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Here are the odds of $11 corn

Getty/iStockphoto Dollar bill in row of young corn
Options provide clues for farmers ahead of key mid-May pricing window in futures market.

Caesar had the Ides of March. Corn traders beware of the middle of May.

Planting progress by May 15 is a key variable in the model USDA uses for predicting “normal” yields, as I wrote earlier this month. Planting pace alone won’t make or break a crop. But it can affect the impact of summer weather for better, or worse.

May 15 is important for another reason. My long-term study of storage strategies suggests it’s a good time to consider opportunities for hedging new crop, especially with December corn and November soybean futures hovering below all-time highs from 2012.

FOMO always makes pulling the trigger hard, and historic uncertainty heightened by pandemic, inflation and war won’t make selling any easier. That’s why my study of key spring and rally windows includes options strategies, as well as straight sales with futures or hedge-to-arrive cash contracts.

Using options can provide another kick at the can if prices keep rising after their purchase. Buying a put, for example, conveys the right but not the obligation to sell at a specific strike price. If prices rise enough the put can be liquidated and rolled into a cash sale or another put with a higher strike price.

As with all things that sound good, there’s a catch: The premium to buy this price insurance must be paid upfront. The put’s value likely will go down if futures keep rising, and will also lose time value the longer the option is held.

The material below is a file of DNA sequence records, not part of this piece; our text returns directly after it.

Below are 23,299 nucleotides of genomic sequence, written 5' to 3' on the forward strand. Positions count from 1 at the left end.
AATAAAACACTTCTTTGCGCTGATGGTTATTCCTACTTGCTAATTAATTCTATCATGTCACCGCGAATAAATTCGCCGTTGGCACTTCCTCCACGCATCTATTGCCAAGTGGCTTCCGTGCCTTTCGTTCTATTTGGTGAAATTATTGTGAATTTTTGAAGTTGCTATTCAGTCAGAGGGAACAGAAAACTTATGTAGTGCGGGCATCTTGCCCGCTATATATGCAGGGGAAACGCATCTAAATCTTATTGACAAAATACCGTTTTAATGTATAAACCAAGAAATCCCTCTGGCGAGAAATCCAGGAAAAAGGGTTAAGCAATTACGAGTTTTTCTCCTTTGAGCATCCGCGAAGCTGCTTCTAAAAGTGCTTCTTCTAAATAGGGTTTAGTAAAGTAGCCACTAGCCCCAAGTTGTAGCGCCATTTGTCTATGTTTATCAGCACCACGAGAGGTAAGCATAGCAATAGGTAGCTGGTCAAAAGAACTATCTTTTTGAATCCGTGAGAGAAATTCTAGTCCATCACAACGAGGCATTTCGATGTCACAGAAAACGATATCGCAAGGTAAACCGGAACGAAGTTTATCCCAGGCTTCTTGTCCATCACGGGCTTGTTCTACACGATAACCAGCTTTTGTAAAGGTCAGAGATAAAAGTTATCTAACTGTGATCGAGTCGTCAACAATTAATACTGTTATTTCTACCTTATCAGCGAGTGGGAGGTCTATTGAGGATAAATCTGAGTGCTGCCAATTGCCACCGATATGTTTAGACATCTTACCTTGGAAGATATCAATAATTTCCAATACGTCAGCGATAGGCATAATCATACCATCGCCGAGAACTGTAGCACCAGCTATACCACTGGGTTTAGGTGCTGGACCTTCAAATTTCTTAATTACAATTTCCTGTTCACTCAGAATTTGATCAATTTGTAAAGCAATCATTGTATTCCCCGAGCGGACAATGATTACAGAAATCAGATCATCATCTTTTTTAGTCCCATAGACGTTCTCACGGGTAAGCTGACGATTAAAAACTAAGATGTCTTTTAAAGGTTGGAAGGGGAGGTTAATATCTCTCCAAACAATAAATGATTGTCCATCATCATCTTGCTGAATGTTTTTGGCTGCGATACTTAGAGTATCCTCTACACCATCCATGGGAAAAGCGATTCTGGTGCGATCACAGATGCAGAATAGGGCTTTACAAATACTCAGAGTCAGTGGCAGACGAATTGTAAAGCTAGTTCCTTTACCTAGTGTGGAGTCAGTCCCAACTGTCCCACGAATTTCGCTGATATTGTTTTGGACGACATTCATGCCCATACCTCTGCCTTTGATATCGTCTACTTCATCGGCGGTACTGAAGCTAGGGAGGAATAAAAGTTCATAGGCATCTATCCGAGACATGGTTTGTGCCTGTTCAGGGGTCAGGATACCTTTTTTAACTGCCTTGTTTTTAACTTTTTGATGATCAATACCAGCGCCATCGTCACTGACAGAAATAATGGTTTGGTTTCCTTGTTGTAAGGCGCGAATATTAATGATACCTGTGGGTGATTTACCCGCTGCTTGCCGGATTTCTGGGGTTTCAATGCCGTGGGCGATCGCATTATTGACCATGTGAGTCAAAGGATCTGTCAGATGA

There will be math

The inner workings of options calculations aren’t for those with math phobia. Options are three-dimensional chess games played in a world of hypothetical risk where certainly, not to mention value, is only approximate. In addition to time, the number of days until the option expires, and the price of the underlying futures contract, premiums are influenced by the level of uncertainty in the market among other factors.

Consider insurance underwriters. They charge more for a policy on your house if you live in an area prone to disasters like wildfire or flood. A policy for a month costs less than a policy for year or two, and a mansion on a lake costs more to insure than a trailer in a mobile home park.

It all adds up to risk, a factor that’s all too alive and well in most markets around the world right now. Wild swings in energy, stocks, bonds and currencies are as commonplace as the moves seen in corn and soybeans. This uncertainty increases the cost of options, and it has a name: implied volatility.

Fortunately, there are plenty of online options apps to do the heavy lifting with these calculations. The CME Group’s QuikStrike tools are one place to start.

However you discover the numbers, knowing what implied volatility is can help you decide if the insurance is worth the cost because this statistic also reveals clues about where prices could ultimately be headed.

Volatility is defined as the standard deviation of annualized log-normal returns, expressed as a percentage. Using log-normal returns allows for the evaluation of days with losses instead of gains, while standard deviation is a primary concept of statistics.

If you, or your children or grandchildren took AP math in high school or statistics in college, you learned this. It’s not rocket science, but it’s a little more complicated than 1 + 1 = 2.

050622 normal bell curve distribution Knorr.jpg

Will corn hit $11?

In this theory, prices are distributed following the pattern of the classic bell curve. Most days the prices will be nearer to the average, or mean, than farther away at the tails. In a normal distribution, 68% of the prices will fall within one standard deviation of the mean – 34% above and 34% below. Two standard deviations should account for 95% of the prices, and nearly all – more than 99% -- should fall within three deviations.